Mohammed Abu Qwider, 23, a resident of Jerusalem, was sitting in the audience celebrating the graduation of his friends. Though he was supposed to be on the stage along with them, Israeli authorities deprived him of the honor.
On Dec. 26, 2017, Abu Qwider was detained by Israeli forces during a raid on his house. He was interrogated for 15 days at Al-Maskobya interrogation center in Jerusalem before he was released by the Magistrate’s Court on parole. He was placed under house arrest for 15 days until the start of his trial.
"After a whole year of trial hearings, I was indicted with incitement through social media and membership in a banned organization,” Abu Qwider told Anadolu Agency (AA).
On Dec. 29, 2021, the Palestinian youth was sentenced to six months of community service.
"I was sentenced to serve the community for six months without any financial payment,” Abu Qwider said. "I began to serve my sentence as of January 2021 for a period of six months.”
The young Palestinian served his sentence at Hadassah Hospital in the al-Esawiyah neighborhood in Jerusalem for eight hours a day, five days a week.
Every morning, Abu Qwider, a sociology student at Birziet University, went to the hospital, dressed in a blue T-shirt worn by community service workers, to serve his sentence at the hospital’s kitchen.
"My job was to cut vegetables at the kitchen and distribute them among doctors and nurses,” he said. Once he was inside the hospital’s kitchen, Abu Qwider was forbidden from going anywhere, contacting visitors or leaving before the end of the assigned timeframe – no matter what the reason was.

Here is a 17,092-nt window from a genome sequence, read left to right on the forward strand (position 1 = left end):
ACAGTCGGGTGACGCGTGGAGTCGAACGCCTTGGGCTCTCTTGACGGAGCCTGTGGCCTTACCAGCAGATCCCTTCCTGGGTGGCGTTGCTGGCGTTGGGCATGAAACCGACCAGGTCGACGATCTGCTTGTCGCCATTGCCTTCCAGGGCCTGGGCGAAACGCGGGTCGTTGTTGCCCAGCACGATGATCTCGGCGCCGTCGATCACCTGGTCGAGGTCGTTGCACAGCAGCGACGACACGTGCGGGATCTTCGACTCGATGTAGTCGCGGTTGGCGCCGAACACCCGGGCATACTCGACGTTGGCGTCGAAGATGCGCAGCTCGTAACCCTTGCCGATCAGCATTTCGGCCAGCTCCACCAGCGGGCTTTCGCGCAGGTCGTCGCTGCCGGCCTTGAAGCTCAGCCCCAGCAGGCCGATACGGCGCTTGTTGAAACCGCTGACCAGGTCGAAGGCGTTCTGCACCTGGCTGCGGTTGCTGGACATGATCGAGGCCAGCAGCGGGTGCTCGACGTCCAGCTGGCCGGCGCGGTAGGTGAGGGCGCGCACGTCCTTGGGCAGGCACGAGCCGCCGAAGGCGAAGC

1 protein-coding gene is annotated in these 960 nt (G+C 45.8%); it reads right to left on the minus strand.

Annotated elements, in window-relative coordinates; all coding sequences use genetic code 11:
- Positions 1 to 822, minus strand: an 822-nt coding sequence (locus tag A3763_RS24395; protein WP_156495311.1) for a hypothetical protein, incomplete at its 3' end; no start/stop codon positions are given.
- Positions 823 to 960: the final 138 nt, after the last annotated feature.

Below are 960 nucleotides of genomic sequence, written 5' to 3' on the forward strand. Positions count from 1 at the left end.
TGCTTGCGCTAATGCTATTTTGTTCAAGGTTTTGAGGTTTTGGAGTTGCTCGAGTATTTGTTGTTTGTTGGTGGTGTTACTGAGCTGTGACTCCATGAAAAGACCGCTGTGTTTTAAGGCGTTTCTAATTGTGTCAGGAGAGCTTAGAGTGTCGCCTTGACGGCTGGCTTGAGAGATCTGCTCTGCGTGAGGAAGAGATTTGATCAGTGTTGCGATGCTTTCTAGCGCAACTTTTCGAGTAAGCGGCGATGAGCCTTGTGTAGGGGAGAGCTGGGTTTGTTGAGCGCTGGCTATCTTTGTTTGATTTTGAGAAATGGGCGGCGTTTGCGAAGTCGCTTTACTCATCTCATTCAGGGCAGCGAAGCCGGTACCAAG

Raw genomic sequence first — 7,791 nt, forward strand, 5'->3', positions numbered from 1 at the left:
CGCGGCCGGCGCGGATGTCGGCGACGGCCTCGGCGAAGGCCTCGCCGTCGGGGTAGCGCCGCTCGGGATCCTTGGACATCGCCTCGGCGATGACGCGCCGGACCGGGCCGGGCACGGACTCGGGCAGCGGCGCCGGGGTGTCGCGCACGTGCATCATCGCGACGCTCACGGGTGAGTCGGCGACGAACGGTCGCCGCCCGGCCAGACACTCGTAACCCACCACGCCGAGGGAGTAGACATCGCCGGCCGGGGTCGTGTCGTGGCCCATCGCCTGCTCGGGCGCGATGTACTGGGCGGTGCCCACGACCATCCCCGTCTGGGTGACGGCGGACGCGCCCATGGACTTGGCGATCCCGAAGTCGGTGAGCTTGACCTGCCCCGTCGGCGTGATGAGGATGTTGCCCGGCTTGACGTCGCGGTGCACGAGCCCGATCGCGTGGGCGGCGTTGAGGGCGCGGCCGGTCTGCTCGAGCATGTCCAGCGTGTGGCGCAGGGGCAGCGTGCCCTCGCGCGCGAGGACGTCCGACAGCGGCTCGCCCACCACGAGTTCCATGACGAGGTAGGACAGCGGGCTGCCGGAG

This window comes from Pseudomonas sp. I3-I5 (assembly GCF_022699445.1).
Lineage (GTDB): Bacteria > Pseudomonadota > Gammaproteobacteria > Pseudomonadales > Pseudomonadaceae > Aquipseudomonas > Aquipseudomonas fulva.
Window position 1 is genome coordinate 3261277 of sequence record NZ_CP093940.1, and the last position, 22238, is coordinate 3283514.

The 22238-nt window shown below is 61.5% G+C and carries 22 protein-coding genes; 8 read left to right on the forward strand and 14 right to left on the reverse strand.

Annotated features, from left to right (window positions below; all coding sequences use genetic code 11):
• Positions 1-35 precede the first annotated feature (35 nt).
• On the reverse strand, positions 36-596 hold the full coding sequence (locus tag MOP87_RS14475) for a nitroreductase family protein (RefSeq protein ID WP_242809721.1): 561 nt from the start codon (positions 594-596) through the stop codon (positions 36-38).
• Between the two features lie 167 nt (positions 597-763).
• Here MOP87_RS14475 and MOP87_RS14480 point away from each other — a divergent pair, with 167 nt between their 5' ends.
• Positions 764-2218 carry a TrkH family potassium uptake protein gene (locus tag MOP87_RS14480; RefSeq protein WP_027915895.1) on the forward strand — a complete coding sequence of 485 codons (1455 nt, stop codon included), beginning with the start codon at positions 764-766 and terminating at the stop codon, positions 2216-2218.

"Jewish holidays were official holidays, but this didn’t count for me during the sentence. I must make up for these holidays on official working days, and this has led to extend the term of the sentence," Abu Qwider said.
Before serving his sentence, Abu Qwider was summoned to Eshel jail in the Negev Desert, where the intelligence officer responsible for his file warned him that he would be under surveillance all the time.
"The officer used to come to the hospital every two days to see if I was committed to my sentence of community service,” he said.
The sentence has negatively affected Abu Qwider’s academic progress, forcing him to drop out of university as he was unable to reconcile the sentence at the hospital with his evening work at a restaurant in Jerusalem.
Abu Qwider used to tweet every day counting the remaining days of his sentence. On the morning of July 7, his friends celebrated when he tweeted "175,” the last day of his sentence. Israeli courts consider community service as an alternative for imprisonment.
"The Israeli occupation seeks to create free manpower for its institutions, without having to pay money,” Abu Qwider said. "This type of punishment is a method of reducing the financial costs that the occupation must pay if the person is held in prison.”
Khaled Zabarqah, a defense lawyer, opines that such Israeli sentences aim to suppress and humiliate the Palestinians.
"These practices, which appear to be legal, are in fact an additional attack on the personal and public rights of the Palestinians in Jerusalem,” he said. "In any protest, Palestinian protesters are subjected to prosecution, even though protesting is a right guaranteed by law to every human being in the world,” Zabarqah added.
In 2018, more than 2,500 Palestinians in Jerusalem and Arab cities inside Israel were sentenced to community service, according to Palestinian estimates.
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